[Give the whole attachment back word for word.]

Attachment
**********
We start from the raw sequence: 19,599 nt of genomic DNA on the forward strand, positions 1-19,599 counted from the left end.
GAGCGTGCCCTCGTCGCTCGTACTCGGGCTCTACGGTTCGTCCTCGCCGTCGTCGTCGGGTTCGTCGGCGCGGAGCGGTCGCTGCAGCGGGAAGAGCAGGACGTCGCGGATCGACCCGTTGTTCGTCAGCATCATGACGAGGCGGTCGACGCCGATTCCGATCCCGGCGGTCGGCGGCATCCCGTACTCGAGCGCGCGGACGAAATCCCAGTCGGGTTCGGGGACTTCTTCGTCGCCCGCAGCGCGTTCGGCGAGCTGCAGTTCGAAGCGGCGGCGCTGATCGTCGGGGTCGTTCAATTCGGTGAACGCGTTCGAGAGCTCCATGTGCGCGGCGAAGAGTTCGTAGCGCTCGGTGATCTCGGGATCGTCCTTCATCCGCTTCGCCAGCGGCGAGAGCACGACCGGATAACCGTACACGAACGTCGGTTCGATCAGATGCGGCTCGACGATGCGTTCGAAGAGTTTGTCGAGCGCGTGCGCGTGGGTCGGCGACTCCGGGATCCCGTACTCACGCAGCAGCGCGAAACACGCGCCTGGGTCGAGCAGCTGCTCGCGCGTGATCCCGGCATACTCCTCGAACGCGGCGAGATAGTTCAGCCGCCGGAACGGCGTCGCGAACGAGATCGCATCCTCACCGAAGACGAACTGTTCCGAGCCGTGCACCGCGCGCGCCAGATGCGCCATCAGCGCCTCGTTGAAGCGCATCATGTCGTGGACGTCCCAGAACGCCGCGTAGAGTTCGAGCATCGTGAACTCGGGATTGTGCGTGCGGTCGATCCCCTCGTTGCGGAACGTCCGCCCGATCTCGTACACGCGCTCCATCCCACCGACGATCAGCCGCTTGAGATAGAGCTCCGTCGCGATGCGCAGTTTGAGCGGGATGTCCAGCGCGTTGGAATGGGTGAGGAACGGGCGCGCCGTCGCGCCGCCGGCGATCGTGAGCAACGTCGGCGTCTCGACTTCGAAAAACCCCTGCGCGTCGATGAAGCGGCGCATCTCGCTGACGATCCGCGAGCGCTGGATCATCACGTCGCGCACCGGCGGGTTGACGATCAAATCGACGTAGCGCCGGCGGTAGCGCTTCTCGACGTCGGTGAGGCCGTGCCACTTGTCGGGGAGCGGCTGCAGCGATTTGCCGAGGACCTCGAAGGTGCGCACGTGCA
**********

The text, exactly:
We start from the raw sequence: 19,599 nt of genomic DNA on the forward strand, positions 1-19,599 counted from the left end.
GAGCGTGCCCTCGTCGCTCGTACTCGGGCTCTACGGTTCGTCCTCGCCGTCGTCGTCGGGTTCGTCGGCGCGGAGCGGTCGCTGCAGCGGGAAGAGCAGGACGTCGCGGATCGACCCGTTGTTCGTCAGCATCATGACGAGGCGGTCGACGCCGATTCCGATCCCGGCGGTCGGCGGCATCCCGTACTCGAGCGCGCGGACGAAATCCCAGTCGGGTTCGGGGACTTCTTCGTCGCCCGCAGCGCGTTCGGCGAGCTGCAGTTCGAAGCGGCGGCGCTGATCGTCGGGGTCGTTCAATTCGGTGAACGCGTTCGAGAGCTCCATGTGCGCGGCGAAGAGTTCGTAGCGCTCGGTGATCTCGGGATCGTCCTTCATCCGCTTCGCCAGCGGCGAGAGCACGACCGGATAACCGTACACGAACGTCGGTTCGATCAGATGCGGCTCGACGATGCGTTCGAAGAGTTTGTCGAGCGCGTGCGCGTGGGTCGGCGACTCCGGGATCCCGTACTCACGCAGCAGCGCGAAACACGCGCCTGGGTCGAGCAGCTGCTCGCGCGTGATCCCGGCATACTCCTCGAACGCGGCGAGATAGTTCAGCCGCCGGAACGGCGTCGCGAACGAGATCGCATCCTCACCGAAGACGAACTGTTCCGAGCCGTGCACCGCGCGCGCCAGATGCGCCATCAGCGCCTCGTTGAAGCGCATCATGTCGTGGACGTCCCAGAACGCCGCGTAGAGTTCGAGCATCGTGAACTCGGGATTGTGCGTGCGGTCGATCCCCTCGTTGCGGAACGTCCGCCCGATCTCGTACACGCGCTCCATCCCACCGACGATCAGCCGCTTGAGATAGAGCTCCGTCGCGATGCGCAGTTTGAGCGGGATGTCCAGCGCGTTGGAATGGGTGAGGAACGGGCGCGCCGTCGCGCCGCCGGCGATCGTGAGCAACGTCGGCGTCTCGACTTCGAAAAACCCCTGCGCGTCGATGAAGCGGCGCATCTCGCTGACGATCCGCGAGCGCTGGATCATCACGTCGCGCACCGGCGGGTTGACGATCAAATCGACGTAGCGCCGGCGGTAGCGCTTCTCGACGTCGGTGAGGCCGTGCCACTTGTCGGGGAGCGGCTGCAGCGATTTGCCGAGGACCTCGAAGGTGCGCACGTGCA